Feelings made articulate
by Ken Myers
“In an interview for Atlantic Monthly, Peter Davison asked Richard Wilbur what he was most grateful to poetry for, and Richard Wilbur replied, ‘I enjoy being able to do something with the important feelings of my life. I think that to be inarticulate can be a great suffering, and I’m glad that my loves, and my other feelings, have sometimes found their way into poems that fully express them.’ Two things struck me about this artlessly honest comment. First is that it is exactly the kind of thing most people would expect a poet to say, because poets, as everybody knows, are beings who not only operate in a finer register than most, but whose capacities with language also allow them to say ‘what often was thought, but ne’er so well expressed’; they are allowed to go around, unlike most working people, taking their feelings seriously. The second is that very few people in my experience of academic life have explicitly and seriously spoken of poetry or literature in terms of feelings, as Wilbur has here. Quite the opposite. Literature as it has usually been taught can be analyzed in all kinds of ways, but they always lead away from feelings to meanings — and for good reason. ‘The feelings,’ John Crowe Ransom writes, ‘are grossly inarticulate if we try to abstract them and take their testimony in their own language. Since it is not the intent of the critic to be inarticulate, his discriminations must be among the [literary] objects’ (‘Criticism as Pure Speculation’ 882).
“Both the poet and the critic, then, begin with feelings but must be concerned with articulation. When Wilbur says that poetry has allowed him to ‘do something with the important feelings’ of his life, he implies that they would have remained unrealized in themselves had he not found a poetic form for them. The emphasis does not lie on commemorating or preserving these feelings like pressed flowers, but on giving them wit and wakefulness. Understood in this way, feelings require expression. If, remaining inarticulate, they cause 'great suffering,’ it follows that their full expression underlies the greatest pleasures of poetry. Reading a good poem should mean being drawn by a language alive in every syllable into the significant emotion that both requires and finds such articulation. One should be brought to self-knowledge in the welcome of a large recognition. Great poetry invites its audience into the feelings of Zeus, Dido, Iago, Cordelia, Ahab, Emma Bovary, or Alyosha Karamazov, and by this generosity — I think of the host’s ‘you shall be he’ in George Herbert’s great ‘Love (III)’ — articulates, puts in context, and so forms the feelings, good and bad, recognizable to all.”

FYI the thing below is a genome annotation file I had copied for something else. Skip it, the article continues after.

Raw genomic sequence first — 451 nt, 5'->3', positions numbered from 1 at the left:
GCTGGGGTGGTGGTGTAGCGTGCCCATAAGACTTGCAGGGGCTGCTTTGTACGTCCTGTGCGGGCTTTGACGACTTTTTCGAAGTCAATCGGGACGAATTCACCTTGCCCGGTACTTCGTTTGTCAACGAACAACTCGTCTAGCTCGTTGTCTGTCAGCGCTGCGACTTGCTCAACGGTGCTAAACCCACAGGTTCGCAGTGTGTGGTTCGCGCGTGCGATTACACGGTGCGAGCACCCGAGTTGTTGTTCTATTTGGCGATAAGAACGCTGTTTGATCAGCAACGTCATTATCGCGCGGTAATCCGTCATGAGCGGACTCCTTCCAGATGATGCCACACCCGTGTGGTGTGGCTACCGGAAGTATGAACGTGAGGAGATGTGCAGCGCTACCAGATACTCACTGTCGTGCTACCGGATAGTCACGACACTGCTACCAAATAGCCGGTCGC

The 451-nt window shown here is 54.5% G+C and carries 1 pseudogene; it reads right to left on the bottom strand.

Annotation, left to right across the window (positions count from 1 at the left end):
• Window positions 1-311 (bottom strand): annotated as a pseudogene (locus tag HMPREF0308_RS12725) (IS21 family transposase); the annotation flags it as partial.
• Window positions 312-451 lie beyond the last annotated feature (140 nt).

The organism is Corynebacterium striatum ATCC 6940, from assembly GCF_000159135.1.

— from chapter 5, “The Intelligence of Feeling and the Habit of Art,” in Glenn C. Arbery’s Why Literature Matters: Permanence and the Politics of Reputation (ISI Books, 2001). Arbery discussed this book on Volume 50 of the Journal, focusing on the matter of how a work achieves form. Also, on Volume 103 of the Journal, he discussed the power of poetry to capture and communicate truths concerning a well-lived life.